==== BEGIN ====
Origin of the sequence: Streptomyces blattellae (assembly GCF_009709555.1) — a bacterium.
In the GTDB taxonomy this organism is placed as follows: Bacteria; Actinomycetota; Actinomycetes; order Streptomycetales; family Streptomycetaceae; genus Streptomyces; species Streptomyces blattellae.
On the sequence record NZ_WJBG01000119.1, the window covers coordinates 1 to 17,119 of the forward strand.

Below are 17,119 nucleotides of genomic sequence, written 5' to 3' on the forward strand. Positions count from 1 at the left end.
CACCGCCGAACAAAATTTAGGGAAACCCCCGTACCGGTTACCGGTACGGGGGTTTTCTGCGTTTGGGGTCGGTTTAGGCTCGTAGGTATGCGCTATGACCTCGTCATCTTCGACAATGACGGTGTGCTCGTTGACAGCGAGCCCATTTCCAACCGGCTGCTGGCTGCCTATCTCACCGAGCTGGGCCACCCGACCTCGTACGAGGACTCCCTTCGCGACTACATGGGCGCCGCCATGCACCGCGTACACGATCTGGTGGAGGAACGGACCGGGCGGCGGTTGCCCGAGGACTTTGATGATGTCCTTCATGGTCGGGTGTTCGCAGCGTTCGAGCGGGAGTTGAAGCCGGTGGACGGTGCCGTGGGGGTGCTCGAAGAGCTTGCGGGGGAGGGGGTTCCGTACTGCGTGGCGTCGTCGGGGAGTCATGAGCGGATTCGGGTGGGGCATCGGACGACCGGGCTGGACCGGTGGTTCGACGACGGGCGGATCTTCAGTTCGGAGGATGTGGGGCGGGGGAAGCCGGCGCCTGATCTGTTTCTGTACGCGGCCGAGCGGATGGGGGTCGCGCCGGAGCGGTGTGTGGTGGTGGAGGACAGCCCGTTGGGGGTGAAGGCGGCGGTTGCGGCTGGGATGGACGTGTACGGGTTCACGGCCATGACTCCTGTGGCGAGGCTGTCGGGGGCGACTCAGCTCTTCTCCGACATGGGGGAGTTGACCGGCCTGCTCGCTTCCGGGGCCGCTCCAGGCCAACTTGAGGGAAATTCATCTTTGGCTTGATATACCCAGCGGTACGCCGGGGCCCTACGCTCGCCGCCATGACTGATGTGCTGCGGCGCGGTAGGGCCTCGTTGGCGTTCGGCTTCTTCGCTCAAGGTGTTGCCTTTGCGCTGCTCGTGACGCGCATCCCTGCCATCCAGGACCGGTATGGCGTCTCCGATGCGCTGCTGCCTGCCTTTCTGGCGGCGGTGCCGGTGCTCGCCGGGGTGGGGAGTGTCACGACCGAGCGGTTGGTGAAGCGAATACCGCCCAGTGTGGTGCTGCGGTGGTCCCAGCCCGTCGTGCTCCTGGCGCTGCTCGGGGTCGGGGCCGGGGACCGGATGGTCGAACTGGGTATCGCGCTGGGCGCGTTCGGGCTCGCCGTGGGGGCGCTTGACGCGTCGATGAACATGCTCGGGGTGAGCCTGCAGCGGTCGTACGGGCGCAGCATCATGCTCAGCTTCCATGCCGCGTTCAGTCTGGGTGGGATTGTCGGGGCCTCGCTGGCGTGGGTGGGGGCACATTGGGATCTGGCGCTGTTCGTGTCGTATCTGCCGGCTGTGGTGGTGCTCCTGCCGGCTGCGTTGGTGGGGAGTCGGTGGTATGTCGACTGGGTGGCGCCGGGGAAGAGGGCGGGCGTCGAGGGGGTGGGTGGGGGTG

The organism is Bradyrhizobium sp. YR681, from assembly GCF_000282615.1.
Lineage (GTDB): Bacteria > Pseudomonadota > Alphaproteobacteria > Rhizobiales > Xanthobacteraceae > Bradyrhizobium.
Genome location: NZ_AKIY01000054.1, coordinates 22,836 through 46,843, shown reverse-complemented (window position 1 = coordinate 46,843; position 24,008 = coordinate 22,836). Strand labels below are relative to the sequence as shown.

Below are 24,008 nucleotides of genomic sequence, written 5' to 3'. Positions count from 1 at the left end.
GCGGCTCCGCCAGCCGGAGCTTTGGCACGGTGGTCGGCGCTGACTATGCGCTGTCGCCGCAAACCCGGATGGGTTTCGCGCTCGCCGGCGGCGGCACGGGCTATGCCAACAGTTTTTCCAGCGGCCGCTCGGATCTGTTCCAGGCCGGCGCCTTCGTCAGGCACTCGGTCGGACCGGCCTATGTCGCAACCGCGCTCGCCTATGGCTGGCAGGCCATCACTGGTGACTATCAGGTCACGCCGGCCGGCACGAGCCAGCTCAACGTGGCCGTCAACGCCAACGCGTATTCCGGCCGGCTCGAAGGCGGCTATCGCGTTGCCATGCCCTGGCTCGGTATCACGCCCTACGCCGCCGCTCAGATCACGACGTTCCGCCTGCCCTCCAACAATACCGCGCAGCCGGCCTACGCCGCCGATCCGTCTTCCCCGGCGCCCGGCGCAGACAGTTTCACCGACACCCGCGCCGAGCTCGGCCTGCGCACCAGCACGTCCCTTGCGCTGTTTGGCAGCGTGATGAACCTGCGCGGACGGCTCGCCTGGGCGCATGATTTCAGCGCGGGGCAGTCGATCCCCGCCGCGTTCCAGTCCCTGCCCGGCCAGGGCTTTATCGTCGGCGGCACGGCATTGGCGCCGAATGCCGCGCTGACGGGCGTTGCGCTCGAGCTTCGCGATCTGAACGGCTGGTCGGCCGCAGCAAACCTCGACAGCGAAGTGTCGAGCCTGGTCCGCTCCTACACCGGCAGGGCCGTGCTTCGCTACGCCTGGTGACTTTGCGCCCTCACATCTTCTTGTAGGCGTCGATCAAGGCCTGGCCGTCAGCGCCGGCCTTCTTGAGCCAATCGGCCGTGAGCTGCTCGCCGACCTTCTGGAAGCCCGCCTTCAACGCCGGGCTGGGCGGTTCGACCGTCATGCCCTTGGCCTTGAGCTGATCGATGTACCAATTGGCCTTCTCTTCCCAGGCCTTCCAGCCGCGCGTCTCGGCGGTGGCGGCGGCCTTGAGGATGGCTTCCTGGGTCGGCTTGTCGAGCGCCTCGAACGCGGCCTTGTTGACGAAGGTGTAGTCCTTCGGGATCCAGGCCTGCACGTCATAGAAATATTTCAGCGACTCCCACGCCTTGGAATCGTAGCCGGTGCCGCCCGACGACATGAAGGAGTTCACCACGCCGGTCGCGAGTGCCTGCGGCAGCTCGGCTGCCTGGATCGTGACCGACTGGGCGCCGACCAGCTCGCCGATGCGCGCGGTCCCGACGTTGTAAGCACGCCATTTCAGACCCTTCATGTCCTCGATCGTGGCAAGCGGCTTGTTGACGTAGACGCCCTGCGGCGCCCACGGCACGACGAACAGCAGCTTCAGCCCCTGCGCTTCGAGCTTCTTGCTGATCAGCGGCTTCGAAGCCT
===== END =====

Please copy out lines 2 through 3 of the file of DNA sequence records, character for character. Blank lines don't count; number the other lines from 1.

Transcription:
In the GTDB taxonomy this organism is placed as follows: Bacteria; Actinomycetota; Actinomycetes; order Streptomycetales; family Streptomycetaceae; genus Streptomyces; species Streptomyces blattellae.
On the sequence record NZ_WJBG01000119.1, the window covers coordinates 1 to 17,119 of the forward strand.